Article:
Afterwards, Sarah drives me to a look-out point in the mountains. We get out of the car and lean against the hood. The sky is clear and the mountains roll into the distance like the sea. I tell her that I want to teach young children how to read. Sarah talks about the community college and how she hopes to become a nurse—nurses run in her family. We stay the afternoon and Sarah drives me back to my car. I don't say, "I really want to see you again," or "I like the sound of your voice." Sarah doesn't ask me to give her a call or say I should come back for a visit.

I think about those things on the ride home as I feel the mountains press in on my shoulders and the sharp shadows of evening. The road narrows before my eyes.

unable to see
who will wave back
summer dusk

green branches
the blur of faces
wood smoke

Zel and her husband Homer invite me in when I walk over to pay the rent. They ask me about the house that I am working on, who lives there, and the kinds of repairs that are needed. "Oh I know that porch," Homer says. "It's been sinking a long time." He says they know lots of folks in the mountains.

Zel shows me a photograph of her granddaughter. She is standing near a stream, all dressed up, squinting back at the light. Zel says she is coming for the weekend and wants me to join them for dinner on Sunday afternoon if I haven't any plans that day. "I told Kathy that I knew you were a Christian first time I saw you—I can always tell."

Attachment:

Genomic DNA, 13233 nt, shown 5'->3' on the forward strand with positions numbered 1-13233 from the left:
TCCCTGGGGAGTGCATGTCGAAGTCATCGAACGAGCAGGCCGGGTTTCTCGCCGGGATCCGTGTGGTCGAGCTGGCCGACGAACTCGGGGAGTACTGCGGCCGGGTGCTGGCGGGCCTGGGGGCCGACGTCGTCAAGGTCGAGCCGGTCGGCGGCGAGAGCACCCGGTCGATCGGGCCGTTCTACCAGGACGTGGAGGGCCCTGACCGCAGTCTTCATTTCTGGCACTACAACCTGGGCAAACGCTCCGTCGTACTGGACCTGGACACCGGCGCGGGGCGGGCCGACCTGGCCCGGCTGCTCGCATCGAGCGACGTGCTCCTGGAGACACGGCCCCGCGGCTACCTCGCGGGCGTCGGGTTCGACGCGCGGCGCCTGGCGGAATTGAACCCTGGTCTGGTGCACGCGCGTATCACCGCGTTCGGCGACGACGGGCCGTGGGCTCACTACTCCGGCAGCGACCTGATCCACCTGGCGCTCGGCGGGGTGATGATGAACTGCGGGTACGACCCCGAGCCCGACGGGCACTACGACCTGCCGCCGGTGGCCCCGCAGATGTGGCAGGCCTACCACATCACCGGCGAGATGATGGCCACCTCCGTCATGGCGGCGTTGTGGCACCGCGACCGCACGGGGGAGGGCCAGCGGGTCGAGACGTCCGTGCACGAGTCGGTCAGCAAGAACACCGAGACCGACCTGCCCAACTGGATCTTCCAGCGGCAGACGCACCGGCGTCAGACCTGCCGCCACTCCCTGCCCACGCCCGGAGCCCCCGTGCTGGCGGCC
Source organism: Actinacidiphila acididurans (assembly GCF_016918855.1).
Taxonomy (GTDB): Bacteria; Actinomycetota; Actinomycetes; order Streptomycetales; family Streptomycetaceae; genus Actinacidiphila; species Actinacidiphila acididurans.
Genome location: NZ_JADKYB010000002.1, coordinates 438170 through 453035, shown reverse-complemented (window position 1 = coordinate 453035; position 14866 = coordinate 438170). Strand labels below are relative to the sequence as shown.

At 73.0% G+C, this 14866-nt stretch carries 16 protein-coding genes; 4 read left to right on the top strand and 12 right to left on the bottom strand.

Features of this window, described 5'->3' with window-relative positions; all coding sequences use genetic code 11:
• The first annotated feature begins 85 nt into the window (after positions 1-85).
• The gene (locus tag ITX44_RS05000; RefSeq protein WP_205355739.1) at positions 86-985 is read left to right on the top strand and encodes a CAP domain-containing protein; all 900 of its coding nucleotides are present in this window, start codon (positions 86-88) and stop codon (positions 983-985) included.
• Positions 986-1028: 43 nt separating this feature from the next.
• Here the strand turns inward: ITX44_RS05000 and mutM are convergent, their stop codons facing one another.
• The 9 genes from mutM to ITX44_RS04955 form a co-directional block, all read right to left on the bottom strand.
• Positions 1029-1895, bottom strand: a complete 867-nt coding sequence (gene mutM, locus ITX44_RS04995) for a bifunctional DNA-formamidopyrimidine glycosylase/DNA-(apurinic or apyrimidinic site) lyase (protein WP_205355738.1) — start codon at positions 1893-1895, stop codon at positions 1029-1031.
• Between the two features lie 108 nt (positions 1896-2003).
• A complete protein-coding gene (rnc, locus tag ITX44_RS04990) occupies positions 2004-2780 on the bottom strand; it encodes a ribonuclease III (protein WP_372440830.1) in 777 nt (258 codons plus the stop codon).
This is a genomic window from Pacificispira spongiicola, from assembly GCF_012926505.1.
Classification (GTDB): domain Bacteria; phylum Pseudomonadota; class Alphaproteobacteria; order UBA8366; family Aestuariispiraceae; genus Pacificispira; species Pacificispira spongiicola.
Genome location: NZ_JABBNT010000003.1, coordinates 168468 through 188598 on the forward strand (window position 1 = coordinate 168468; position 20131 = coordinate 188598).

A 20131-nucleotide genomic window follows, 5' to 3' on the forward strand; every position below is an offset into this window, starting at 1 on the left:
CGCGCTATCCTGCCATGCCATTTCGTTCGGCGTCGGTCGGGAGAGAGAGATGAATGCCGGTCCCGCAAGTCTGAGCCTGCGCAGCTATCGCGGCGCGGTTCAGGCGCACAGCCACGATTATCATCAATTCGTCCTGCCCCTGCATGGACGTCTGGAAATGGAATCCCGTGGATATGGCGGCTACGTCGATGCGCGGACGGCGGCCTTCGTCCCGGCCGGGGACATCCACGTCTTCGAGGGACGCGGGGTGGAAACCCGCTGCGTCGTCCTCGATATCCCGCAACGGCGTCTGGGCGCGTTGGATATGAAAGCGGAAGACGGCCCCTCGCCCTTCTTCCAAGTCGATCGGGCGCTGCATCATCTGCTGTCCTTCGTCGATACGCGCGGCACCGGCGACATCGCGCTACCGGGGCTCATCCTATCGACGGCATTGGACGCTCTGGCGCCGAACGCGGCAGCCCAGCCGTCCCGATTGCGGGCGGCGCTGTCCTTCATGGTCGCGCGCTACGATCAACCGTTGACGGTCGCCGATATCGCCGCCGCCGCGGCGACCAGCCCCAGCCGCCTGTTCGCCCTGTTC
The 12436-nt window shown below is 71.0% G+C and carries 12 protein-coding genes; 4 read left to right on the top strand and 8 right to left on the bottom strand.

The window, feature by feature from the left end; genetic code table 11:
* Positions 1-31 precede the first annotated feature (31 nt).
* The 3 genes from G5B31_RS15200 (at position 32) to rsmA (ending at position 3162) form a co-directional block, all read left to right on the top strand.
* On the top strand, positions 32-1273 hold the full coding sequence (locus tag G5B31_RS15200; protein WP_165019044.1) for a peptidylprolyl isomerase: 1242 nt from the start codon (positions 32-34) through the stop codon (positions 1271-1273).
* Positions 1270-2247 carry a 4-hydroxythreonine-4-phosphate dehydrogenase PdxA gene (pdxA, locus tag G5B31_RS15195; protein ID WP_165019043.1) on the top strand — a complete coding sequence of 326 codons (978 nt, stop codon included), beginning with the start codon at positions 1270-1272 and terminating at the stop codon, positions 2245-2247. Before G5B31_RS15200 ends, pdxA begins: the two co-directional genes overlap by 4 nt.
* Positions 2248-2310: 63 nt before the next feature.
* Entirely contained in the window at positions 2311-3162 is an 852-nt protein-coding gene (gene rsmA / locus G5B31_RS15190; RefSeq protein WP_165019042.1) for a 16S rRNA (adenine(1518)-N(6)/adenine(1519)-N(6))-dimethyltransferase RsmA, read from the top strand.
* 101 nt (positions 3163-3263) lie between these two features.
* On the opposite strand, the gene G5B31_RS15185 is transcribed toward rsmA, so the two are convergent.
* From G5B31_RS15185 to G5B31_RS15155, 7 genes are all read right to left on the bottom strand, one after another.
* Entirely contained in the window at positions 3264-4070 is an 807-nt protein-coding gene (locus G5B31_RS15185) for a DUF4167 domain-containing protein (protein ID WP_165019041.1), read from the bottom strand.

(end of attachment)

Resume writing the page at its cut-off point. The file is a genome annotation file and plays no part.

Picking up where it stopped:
corn stubble—
across a field of stones
crows

summer wedding
children gather stones
beside a river

On the way to Weaverville, I see them flash along the road like orange leaves in the fall. They are bending over and cleaning out a drainage ditch. Another group is spreading a pile of gravel across a soft shoulder. They do not look up from their toil, each man bent to the task while guards with guns stand at each end of a line.

A few days pass and the chain gang is right in front of my trailer. Cameramen are filming the men as they work. A man walks over to the trailer with a clipboard. He says that he is the director of a film about chain gangs and asks me a few questions. Do you feel that chain gangs should be part of a criminal justice system? Do you consider this to be a humane punishment? Should chain gangs be abolished? The director goes on to describe some of the crimes these men have committed: bad checks, grand theft auto, arson, and assault and battery. "Not a one of them has taken a life."

I don't know how I chose this place or if there is a reason to my being here. I build steps that lead up to a stranger's doorway; hear a woman's voice singing inside a barn as goats amble up a crooked hillside. The prisoners have moved farther up the road that leads to Tennessee. Homer and Zel go about the business of taking care of the farm, taking care of each other, rain or shine, the certainty of their faith in every movement, in every word.

light
one empty box
on another

morning—
in a field of boulders
hammers ring